Only when we are “in Christ,” only when we have “put on Christ” — “who became to us . . . sanctification” (1 Corinthians 1:30) — and have taken him as ours, receiving him as our clothing, wrapping ourselves in him, does becoming like him begin. Otherwise, we are merely seeking to remake ourselves according to the pattern of moral ideals (even if they are those of the Ten Commandments or the Sermon on the Mount). We are missing the point. For our chief need is to “be found in Christ” and to “know him and the power of his resurrection, and . . . share his sufferings, becoming like him in his death, that by any means possible [we] may attain the resurrection from the dead” (Philippians 3:9–10).
So, all we need is found in Christ. Everything you need is found in Christ. Mortification, sanctification, and glorification all begin and end in Christ alone. When he fills our horizon, all the other elements in sanctification make grammatical sense: mortification and vivification are balanced in our “conversation”; sanctification develops like a well-crafted sentence. Yes, there will be punctuation marks, and perhaps even unfinished sentences (Paul knew all about that). But if we look elsewhere, our lives will not speak clearly of our Savior and Lord.
Give Me Christ
This was what Augustine saw — the very man who once prayed, “Give me continence, but not yet.” He had things the wrong way around. He needed first to say, “Give me Christ.”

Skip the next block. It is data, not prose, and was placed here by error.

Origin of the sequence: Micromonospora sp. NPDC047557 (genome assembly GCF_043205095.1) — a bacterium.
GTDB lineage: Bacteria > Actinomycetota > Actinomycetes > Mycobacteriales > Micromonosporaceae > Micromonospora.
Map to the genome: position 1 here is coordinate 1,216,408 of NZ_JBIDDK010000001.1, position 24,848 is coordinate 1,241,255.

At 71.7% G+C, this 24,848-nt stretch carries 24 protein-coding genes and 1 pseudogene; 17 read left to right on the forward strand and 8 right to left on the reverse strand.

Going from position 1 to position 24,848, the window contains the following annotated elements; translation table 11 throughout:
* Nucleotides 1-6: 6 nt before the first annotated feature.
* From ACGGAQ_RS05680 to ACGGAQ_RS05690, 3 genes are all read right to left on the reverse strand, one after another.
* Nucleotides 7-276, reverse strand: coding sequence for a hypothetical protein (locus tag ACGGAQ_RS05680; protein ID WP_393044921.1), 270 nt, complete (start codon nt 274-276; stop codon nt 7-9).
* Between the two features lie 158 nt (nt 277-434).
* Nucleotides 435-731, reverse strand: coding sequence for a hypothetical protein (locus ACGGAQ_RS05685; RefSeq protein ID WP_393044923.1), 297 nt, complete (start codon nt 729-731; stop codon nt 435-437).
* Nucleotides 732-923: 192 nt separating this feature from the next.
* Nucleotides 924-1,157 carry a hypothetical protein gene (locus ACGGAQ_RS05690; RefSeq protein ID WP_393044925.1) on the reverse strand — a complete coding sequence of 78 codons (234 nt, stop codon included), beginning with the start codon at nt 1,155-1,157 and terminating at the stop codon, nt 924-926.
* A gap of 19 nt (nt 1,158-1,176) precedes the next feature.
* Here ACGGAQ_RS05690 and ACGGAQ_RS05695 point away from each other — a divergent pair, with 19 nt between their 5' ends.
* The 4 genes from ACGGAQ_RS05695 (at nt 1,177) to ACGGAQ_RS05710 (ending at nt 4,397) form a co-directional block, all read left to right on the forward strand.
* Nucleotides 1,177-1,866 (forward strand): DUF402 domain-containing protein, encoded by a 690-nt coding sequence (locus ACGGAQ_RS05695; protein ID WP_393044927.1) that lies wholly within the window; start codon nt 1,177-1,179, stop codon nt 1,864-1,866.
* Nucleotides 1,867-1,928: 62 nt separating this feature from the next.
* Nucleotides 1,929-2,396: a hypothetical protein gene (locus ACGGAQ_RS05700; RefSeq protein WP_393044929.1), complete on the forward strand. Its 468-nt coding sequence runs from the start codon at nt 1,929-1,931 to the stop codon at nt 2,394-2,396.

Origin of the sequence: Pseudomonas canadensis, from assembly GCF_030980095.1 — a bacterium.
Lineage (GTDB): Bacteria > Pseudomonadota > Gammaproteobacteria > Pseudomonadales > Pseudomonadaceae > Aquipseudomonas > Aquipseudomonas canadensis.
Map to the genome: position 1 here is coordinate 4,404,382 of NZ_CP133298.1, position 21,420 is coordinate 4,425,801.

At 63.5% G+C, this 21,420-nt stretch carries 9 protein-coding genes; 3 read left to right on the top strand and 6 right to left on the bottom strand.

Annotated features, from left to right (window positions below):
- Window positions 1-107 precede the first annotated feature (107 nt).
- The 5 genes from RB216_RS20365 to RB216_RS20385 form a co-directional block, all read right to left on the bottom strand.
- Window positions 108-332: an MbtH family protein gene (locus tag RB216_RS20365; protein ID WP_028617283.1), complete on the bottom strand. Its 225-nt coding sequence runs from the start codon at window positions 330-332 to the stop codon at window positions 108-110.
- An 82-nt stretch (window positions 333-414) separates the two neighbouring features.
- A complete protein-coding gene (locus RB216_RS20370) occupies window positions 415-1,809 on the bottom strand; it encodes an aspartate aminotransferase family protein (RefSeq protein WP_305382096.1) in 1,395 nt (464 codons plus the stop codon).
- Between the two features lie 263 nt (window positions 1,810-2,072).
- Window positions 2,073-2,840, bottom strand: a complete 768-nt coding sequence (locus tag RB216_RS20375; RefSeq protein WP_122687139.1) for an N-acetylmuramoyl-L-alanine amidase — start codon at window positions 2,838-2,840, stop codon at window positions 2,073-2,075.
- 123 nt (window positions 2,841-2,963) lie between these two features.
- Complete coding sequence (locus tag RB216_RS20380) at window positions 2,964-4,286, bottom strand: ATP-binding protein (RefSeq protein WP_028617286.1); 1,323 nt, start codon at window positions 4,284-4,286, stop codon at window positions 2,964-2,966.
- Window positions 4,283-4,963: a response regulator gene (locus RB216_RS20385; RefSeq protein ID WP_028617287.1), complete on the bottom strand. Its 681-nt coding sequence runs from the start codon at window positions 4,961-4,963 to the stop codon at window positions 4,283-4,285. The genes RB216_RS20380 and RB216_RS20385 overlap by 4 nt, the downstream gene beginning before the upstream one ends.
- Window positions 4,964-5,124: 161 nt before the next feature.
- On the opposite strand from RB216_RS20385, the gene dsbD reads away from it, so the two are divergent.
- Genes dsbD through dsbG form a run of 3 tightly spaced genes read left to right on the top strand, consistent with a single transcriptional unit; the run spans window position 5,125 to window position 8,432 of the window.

This has perhaps never been better expressed than by the Reformer who wrote (albeit not completely accurately!) that Augustine was “totally ours” — namely, John Calvin. His words make a fitting closing meditation for us:
When we see salvation whole — and every single part — is found in Christ, we must beware lest we derive the smallest drop from somewhere else.
If we seek salvation, the very name of Jesus teaches us that he possesses it.
If other Spirit-given gifts are sought — in his anointing they are found.
If strength — in his reign; purity — in his conception; tenderness — expressed in his nativity, when he was made like us in all respects, that he might learn to feel our pain.
Redemption when we seek it, is in his passion found; acquittal — in his condemnation lies; and freedom from the curse — in his cross is known.
If satisfaction for our sins we seek — we’ll find it in his sacrifice; and cleansing in his blood.
If reconciliation now we need, for this he entered Hades; if mortification of our flesh — then in his tomb it’s laid; and newness of our life — his resurrection brings; and immortality as well comes also with that gift.
And if we also long to find heaven’s kingdom our inheritance, his entry there secures it now with our protection, safety too, and blessings that abound — all flowing from his kingly reign.
The sum of all for those who seek such treasure-trove of blessings, these blessings of all kinds, from nowhere else can now be drawn than him; they’re found in Christ alone. (Institutes 2.16.19)
So, let us “put on the Lord Jesus Christ, and make no provision for the flesh, to gratify its desires.”